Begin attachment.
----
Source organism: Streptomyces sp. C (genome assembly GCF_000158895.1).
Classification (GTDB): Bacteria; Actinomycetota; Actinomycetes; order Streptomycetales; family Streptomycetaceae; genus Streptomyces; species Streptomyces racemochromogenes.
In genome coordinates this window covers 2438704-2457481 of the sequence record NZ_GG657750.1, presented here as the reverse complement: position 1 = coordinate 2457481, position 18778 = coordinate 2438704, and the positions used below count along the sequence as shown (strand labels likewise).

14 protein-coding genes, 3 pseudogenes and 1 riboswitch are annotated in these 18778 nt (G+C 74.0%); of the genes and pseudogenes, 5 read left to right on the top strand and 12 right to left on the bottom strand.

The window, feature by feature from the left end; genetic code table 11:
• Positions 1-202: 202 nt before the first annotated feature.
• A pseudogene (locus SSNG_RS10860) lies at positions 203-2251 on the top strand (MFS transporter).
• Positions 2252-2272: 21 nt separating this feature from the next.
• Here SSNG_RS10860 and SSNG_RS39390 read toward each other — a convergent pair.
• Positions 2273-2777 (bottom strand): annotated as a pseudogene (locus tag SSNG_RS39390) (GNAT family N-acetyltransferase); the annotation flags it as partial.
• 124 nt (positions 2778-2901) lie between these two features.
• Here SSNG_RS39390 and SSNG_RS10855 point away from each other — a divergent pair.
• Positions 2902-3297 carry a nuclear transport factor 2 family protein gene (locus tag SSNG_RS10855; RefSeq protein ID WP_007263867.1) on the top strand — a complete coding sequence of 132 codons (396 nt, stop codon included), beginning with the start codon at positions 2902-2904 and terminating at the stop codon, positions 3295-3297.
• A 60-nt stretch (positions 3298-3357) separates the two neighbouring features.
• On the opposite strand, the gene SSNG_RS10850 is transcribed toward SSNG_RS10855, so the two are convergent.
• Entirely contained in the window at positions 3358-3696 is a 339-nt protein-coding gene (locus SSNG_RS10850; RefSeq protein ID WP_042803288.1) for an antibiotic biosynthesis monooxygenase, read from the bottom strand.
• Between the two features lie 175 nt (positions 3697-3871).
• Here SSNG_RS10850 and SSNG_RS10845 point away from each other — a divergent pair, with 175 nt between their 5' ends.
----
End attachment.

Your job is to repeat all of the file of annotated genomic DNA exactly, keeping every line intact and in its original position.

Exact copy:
Source organism: Streptomyces sp. C (genome assembly GCF_000158895.1).
Classification (GTDB): Bacteria; Actinomycetota; Actinomycetes; order Streptomycetales; family Streptomycetaceae; genus Streptomyces; species Streptomyces racemochromogenes.
In genome coordinates this window covers 2438704-2457481 of the sequence record NZ_GG657750.1, presented here as the reverse complement: position 1 = coordinate 2457481, position 18778 = coordinate 2438704, and the positions used below count along the sequence as shown (strand labels likewise).

14 protein-coding genes, 3 pseudogenes and 1 riboswitch are annotated in these 18778 nt (G+C 74.0%); of the genes and pseudogenes, 5 read left to right on the top strand and 12 right to left on the bottom strand.

The window, feature by feature from the left end; genetic code table 11:
• Positions 1-202: 202 nt before the first annotated feature.
• A pseudogene (locus SSNG_RS10860) lies at positions 203-2251 on the top strand (MFS transporter).
• Positions 2252-2272: 21 nt separating this feature from the next.
• Here SSNG_RS10860 and SSNG_RS39390 read toward each other — a convergent pair.
• Positions 2273-2777 (bottom strand): annotated as a pseudogene (locus tag SSNG_RS39390) (GNAT family N-acetyltransferase); the annotation flags it as partial.
• 124 nt (positions 2778-2901) lie between these two features.
• Here SSNG_RS39390 and SSNG_RS10855 point away from each other — a divergent pair.
• Positions 2902-3297 carry a nuclear transport factor 2 family protein gene (locus tag SSNG_RS10855; RefSeq protein ID WP_007263867.1) on the top strand — a complete coding sequence of 132 codons (396 nt, stop codon included), beginning with the start codon at positions 2902-2904 and terminating at the stop codon, positions 3295-3297.
• A 60-nt stretch (positions 3298-3357) separates the two neighbouring features.
• On the opposite strand, the gene SSNG_RS10850 is transcribed toward SSNG_RS10855, so the two are convergent.
• Entirely contained in the window at positions 3358-3696 is a 339-nt protein-coding gene (locus SSNG_RS10850; RefSeq protein ID WP_042803288.1) for an antibiotic biosynthesis monooxygenase, read from the bottom strand.
• Between the two features lie 175 nt (positions 3697-3871).
• Here SSNG_RS10850 and SSNG_RS10845 point away from each other — a divergent pair, with 175 nt between their 5' ends.